Scottish Country Dancing Dictionary

Jenny's Bawbee

Scottish Song

Jenny's Bawbee is a Scottish song telling the story of the various men who try to woo Jenny and her bawbee.

A bawbee was a Scottish halfpenny. The word means a debased copper coin, valued at six pence Scots (equal at the time to an English half-penny), issued from around 1542, the reign of James V of Scotland to the reign of William II of Scotland.

This song is a comment on the nature of love, telling the story of a succession of upper-class men who all want to marry Jenny, mainly for her Bawbee. Jenny is not so easily fooled by these gentlemen who wish to marry her and instead, Jenny falls for the very last man in this line of suitors, Johnny, who wins her affection despite being poor in material terms because he is rich in other respects.

The dance Jenny's Bawbee appears in at least 3 different forms, most notably as Jenny's Baubee in Thomas Wilson's 19th century publication "The Treasures of Terpsichore" (an alphabetical listing of country dances and their figures).
Thomas Wilson was dancing master to the King's Theatre. Despairing the state of country dancing, the author fears "it [will] be perverted into a chaos of riot and confusion".
Wilson produced other manuals on country dancing with detailed text, tables, and diagrams to explain the figures.

There is also a Scottish country dance called Jenny's Bawbee.


Jenny's Bawbee 1

The following fragment, to the favourite old reel tune of "Jenny's Bawbee," is all that has come down to us of the original song. It is given in Herd's collection, 2nd edition, 1776.

And a' that e'er my Jenny had,
My Jenny had, my Jenny had;
And a' that e'er my Jenny had,
Was ae bawbee.

There's your plack, and my plack
And your plack, and my plack,
And my plack, and your plack,
And Jenny's bawbee.

We'll put it in the pint-stoup,
The pint-stoup, the pint-stoup,
We'll put it in the pint-stoup,
And birle 't a' three.


Jenny's Bawbee 2

This composition by Sir Alexander Boswell, Bart. of Auchinleck, was excellently adapted to the old tune. It was originally published by the author in 1803, and afterwards presented to George Thomson for insertion in his collection of Scottish Melodies. The last stanza did not appear in the early copies of the song. Whether or not added by the author himself has not been ascertained. Sir Alexander (1775-1822) was the eldest son of the well-known biographer of Dr. Johnson.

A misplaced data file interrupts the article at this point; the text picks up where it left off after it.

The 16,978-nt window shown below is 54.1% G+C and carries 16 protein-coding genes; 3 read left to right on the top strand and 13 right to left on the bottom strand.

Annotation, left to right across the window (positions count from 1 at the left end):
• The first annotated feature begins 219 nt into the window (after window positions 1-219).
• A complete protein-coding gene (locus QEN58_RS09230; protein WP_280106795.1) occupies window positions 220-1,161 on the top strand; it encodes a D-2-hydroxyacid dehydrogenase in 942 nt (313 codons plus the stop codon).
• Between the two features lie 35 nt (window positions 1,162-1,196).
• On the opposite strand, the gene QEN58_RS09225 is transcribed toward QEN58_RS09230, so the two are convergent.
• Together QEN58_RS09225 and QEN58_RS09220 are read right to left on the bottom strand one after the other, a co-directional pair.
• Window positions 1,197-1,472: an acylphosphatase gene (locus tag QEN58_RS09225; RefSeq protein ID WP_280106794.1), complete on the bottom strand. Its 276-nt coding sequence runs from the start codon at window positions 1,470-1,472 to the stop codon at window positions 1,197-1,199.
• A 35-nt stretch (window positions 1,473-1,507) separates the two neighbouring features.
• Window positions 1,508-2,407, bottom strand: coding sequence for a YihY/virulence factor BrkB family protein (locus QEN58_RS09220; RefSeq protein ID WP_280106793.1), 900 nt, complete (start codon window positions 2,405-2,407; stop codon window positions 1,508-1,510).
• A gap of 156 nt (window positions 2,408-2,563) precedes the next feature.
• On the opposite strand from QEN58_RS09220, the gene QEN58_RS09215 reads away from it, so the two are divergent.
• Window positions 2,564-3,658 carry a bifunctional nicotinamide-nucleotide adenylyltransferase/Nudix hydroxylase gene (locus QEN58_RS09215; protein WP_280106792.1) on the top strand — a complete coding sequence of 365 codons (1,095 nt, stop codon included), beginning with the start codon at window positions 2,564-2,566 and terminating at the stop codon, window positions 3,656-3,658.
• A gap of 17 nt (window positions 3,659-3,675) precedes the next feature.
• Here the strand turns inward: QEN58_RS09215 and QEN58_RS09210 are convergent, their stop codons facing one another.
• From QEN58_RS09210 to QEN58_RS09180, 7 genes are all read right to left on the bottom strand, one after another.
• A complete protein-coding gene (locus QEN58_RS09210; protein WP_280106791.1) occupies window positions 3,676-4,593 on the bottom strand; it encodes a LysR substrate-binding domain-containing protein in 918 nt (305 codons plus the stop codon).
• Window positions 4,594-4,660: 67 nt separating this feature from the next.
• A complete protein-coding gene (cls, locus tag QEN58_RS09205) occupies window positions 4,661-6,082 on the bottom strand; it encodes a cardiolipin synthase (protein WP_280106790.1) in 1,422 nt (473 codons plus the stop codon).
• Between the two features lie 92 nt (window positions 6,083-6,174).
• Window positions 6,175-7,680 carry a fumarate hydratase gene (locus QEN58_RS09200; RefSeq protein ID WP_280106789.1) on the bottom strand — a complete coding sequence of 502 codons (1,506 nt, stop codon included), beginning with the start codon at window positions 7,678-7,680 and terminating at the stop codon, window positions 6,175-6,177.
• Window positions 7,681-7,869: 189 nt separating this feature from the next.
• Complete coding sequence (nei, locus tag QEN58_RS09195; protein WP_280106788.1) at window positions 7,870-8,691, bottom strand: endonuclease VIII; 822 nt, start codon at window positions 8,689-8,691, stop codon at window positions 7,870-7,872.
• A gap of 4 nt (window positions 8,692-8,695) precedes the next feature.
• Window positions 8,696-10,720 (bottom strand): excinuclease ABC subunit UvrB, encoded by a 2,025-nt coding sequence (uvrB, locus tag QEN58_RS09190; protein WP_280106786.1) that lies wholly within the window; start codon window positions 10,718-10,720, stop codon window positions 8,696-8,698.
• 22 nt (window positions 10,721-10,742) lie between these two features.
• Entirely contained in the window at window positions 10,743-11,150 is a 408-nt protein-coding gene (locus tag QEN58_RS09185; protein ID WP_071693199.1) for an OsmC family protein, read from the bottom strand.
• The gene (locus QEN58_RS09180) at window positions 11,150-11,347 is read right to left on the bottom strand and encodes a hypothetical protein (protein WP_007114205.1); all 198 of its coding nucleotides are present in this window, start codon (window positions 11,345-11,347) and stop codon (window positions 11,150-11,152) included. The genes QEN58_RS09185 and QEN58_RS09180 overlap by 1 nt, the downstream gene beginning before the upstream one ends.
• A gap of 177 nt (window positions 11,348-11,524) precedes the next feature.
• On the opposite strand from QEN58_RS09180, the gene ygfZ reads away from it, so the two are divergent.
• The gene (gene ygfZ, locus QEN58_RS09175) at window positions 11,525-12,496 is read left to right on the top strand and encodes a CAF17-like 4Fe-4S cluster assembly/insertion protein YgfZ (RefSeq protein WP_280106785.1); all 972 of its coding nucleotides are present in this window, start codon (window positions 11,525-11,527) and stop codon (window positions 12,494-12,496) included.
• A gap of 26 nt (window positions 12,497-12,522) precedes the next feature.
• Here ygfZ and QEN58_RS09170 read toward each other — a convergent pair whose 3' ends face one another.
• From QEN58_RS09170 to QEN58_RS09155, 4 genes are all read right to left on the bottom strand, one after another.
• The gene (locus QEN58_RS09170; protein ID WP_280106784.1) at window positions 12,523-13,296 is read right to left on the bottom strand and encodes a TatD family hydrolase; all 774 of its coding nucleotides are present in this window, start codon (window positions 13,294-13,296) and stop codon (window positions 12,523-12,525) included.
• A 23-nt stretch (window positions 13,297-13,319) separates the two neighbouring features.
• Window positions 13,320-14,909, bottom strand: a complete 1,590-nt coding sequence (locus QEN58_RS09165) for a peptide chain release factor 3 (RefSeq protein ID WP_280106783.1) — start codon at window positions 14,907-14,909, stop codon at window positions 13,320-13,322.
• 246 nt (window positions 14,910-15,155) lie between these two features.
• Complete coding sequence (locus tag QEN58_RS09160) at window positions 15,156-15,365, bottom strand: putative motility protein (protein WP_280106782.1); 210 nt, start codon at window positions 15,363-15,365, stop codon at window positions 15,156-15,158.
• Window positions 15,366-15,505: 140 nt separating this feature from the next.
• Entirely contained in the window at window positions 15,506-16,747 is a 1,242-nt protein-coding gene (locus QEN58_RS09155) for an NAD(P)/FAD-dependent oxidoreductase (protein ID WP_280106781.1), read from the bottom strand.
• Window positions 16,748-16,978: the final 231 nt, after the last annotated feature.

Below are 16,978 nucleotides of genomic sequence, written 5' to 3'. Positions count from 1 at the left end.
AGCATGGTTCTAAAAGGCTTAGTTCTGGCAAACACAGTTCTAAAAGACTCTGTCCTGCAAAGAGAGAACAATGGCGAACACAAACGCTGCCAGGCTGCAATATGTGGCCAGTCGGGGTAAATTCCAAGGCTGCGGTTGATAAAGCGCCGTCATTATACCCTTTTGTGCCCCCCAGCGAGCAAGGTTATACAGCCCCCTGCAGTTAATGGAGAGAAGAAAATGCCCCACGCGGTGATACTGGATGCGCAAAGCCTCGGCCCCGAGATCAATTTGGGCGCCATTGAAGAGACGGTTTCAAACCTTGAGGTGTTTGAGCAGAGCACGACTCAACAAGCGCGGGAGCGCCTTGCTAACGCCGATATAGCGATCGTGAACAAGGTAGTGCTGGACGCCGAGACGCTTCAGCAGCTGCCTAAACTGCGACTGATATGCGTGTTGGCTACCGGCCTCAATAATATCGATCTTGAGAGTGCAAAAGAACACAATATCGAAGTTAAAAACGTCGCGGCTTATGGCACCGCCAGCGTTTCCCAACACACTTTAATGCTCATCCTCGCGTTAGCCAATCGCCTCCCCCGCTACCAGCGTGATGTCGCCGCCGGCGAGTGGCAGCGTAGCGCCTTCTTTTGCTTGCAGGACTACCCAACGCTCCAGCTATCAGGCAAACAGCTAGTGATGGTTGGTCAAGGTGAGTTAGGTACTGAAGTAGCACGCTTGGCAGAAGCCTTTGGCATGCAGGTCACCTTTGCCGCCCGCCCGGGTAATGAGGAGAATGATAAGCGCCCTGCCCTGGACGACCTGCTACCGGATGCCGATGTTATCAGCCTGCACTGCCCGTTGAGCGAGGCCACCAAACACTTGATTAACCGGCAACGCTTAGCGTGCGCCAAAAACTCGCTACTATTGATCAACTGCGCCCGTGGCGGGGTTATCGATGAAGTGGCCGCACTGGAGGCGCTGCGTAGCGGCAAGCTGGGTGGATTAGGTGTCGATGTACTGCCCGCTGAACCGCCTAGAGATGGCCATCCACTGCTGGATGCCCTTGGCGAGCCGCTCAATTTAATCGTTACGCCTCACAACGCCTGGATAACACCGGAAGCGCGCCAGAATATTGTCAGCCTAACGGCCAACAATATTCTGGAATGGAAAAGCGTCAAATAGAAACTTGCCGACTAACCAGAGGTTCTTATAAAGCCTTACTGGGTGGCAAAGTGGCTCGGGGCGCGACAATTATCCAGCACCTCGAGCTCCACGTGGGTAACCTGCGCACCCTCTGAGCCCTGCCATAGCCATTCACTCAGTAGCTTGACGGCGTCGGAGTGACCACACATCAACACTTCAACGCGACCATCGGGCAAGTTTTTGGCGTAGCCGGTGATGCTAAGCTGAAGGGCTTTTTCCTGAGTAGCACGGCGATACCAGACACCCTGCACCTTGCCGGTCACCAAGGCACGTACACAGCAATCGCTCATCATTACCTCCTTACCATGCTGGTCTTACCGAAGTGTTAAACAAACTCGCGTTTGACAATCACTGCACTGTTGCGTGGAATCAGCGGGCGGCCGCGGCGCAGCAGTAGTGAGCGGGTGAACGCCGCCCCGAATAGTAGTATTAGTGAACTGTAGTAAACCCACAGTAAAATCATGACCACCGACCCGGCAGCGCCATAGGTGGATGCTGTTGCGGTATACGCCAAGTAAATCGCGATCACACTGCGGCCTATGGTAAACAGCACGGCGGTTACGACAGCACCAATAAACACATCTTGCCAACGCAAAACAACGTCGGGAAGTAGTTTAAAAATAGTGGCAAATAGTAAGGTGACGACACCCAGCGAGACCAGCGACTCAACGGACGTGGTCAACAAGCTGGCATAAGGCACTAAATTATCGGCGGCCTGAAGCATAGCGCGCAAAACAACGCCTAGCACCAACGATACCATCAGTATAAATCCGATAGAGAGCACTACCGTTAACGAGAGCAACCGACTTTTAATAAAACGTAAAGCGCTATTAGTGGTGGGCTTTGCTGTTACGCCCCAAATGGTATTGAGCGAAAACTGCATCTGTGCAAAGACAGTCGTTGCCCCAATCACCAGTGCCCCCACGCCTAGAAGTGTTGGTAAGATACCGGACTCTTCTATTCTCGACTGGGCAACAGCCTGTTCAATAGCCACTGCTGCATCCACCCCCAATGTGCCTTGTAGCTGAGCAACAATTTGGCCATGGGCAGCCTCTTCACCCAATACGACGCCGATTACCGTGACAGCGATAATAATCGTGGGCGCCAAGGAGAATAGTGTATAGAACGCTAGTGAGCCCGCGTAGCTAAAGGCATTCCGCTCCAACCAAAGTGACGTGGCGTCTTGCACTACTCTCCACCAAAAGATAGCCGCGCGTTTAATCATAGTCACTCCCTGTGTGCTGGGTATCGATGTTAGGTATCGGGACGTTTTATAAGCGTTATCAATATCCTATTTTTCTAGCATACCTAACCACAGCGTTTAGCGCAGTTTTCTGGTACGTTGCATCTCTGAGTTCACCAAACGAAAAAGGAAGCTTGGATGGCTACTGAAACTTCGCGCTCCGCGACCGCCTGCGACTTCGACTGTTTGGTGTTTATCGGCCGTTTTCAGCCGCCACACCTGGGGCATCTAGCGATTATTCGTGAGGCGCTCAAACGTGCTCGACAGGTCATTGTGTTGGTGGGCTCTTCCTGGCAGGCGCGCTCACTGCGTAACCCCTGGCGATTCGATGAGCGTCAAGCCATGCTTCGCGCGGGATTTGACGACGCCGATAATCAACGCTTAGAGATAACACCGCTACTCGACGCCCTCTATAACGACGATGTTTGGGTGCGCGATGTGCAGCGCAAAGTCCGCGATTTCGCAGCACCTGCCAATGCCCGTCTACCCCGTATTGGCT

I met four chaps yon birks amang,
Wi' hinging lugs and faces lang:
I spiered at neebour Bauldy Strang,
Wha's they I see?
Quo' he, ilk cream-faced pawky chiel,
Thought he was cunning as the deil,
And here they cam', awa' to steal
Jenny's bawbee.

The first, a Captain to his trade,
Wi' skull ill-lined, but back weel-clad,
March'd round the barn, and by the shed,
And papped on his knee:
Quo' he, "My goddess, nymph, and queen,
Your beauty's dazzled baith my een!"
But deil a beauty he had seen
But-Jenny's bawbee.

A Lawyer neist, wi' blatherin gab,
Wha speeches wove like ony wab,
In ilk ane's corn aye took a dab,
And a' for a fee.
Accounts he owed through a' the toun,
And tradesmen's tongues nae mair couid drown,
But now he thocht to clout his goun
Wi' Jenny's bawbee.

A Norland Laird neist trotted up,
Wi' bawsand nag and siller whip,
Cried, "There's my beast, lad, haud the grup,
Or tie 't till a tree:
What's gowd to me?-I've walth o' lan'!
Bestow on ane o' worth your han'!"-
He thocht to pay what he was awn
Wi' Jenny's bawbee.

Drest up just like the knave o'clubs,
A thing came neist, (but life has rubs,)
Foul were the roads, and fu' the dubs,
And jaupit a' was he.
He danced up, squinting through a glass,
And grinn'd, "I' faith, a bonnie lass!"
He thought to win, wi' front o' brass,
Jenny's bawbee.

She bade the Laird gae kame his wig.
The Sodger no to strut sae big,
The Lawyer no to be a prig,
The Fool he cried, "Tehee!
I kenn'd that I could never fail!"
But she preen'd the dishclout to his tail,
And soused him in the water-pail,
And kept her bawbee.

Then Johnnie cam', a lad o' sense,
Although he had na mony pence;
And took young Jenny to the spence,
Wi' her to crack a wee.
Now Johnnie was a clever chiel;
And here his suit he press'd sae weel,
That Jenny's heart grew saft as jeel,
And she birled her bawbee.


Jenny's Bawbee 3

This is another set of verses to the old tune of "Jenny's Bawbee," and is directed to be sung slow. It is said to be the composition of a clergyman in Galloway, and was first printed in Robert Chambers' collection of "Scottish Songs," Edinburgh, 1827.

When gloamin o'er the welkin steals,
And brings the ploughman frae the fiel's,
Oh, Jenny's cot, amang the shiels,
Is aye the hame to me.
To meet wi' her my heart is fain,
And parting gi'es me meikle pain;
A queen and throne I would disdain
For Jenny's ae bawbee.

Tho' braws she has na mony feck,
Nae riches to command respec',
Her rosy lip and lily neck
Mair pleasure gi'e to me.
I see her beauties, prize them a',
Wi' heart as pure as new-blawn snaw;
I'd prize her cot before a ha',
Wi' Jenny's ae bawbee.

Nae daisy, wi' its lovely form,
Nor dew-drap shining frae the corn,
Nor echo frae the distant horn,
Is half sae sweet to me!
And if the lassie were my ain,
For her I'd toil through wind and rain,
And gowd and siller I would gain
Wi' Jenny's ae bawbee.


Jenny's Bawbee Song Video

Jenny's Bawbee Song - YouTube Video

Jenny's Bawbee, Treasures Of Terpsichore Image
The Treasures Of Terpsichore (1816)


The Online Scots Dictionary Translate Scots To English.
Dance Information licensed under this Creative Commons Licence.
Text from this original Jenny's Bawbee article on Wikisource.
Text from this original Bawbee article on Wikipedia.
Image Copyright Thomas Wilson, dancing master [Public domain], via Wikimedia Commons.

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